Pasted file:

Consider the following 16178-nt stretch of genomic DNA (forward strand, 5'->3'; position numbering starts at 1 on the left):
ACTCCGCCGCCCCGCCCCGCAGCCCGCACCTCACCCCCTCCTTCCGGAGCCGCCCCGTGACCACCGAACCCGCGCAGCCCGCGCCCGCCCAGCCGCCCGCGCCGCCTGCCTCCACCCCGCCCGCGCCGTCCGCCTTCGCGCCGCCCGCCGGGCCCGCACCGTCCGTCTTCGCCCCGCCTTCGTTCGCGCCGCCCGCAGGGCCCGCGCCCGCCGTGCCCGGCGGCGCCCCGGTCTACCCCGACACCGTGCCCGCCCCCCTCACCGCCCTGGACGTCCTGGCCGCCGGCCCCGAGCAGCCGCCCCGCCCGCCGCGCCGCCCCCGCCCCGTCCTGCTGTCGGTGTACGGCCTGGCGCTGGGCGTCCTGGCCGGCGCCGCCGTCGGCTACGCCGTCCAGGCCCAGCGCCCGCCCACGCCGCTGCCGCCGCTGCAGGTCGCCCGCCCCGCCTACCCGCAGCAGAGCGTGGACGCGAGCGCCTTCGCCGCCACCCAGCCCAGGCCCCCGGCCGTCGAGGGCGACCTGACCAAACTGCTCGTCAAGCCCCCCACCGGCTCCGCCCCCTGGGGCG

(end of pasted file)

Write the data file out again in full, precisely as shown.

Consider the following 16178-nt stretch of genomic DNA (forward strand, 5'->3'; position numbering starts at 1 on the left):
ACTCCGCCGCCCCGCCCCGCAGCCCGCACCTCACCCCCTCCTTCCGGAGCCGCCCCGTGACCACCGAACCCGCGCAGCCCGCGCCCGCCCAGCCGCCCGCGCCGCCTGCCTCCACCCCGCCCGCGCCGTCCGCCTTCGCGCCGCCCGCCGGGCCCGCACCGTCCGTCTTCGCCCCGCCTTCGTTCGCGCCGCCCGCAGGGCCCGCGCCCGCCGTGCCCGGCGGCGCCCCGGTCTACCCCGACACCGTGCCCGCCCCCCTCACCGCCCTGGACGTCCTGGCCGCCGGCCCCGAGCAGCCGCCCCGCCCGCCGCGCCGCCCCCGCCCCGTCCTGCTGTCGGTGTACGGCCTGGCGCTGGGCGTCCTGGCCGGCGCCGCCGTCGGCTACGCCGTCCAGGCCCAGCGCCCGCCCACGCCGCTGCCGCCGCTGCAGGTCGCCCGCCCCGCCTACCCGCAGCAGAGCGTGGACGCGAGCGCCTTCGCCGCCACCCAGCCCAGGCCCCCGGCCGTCGAGGGCGACCTGACCAAACTGCTCGTCAAGCCCCCCACCGGCTCCGCCCCCTGGGGCG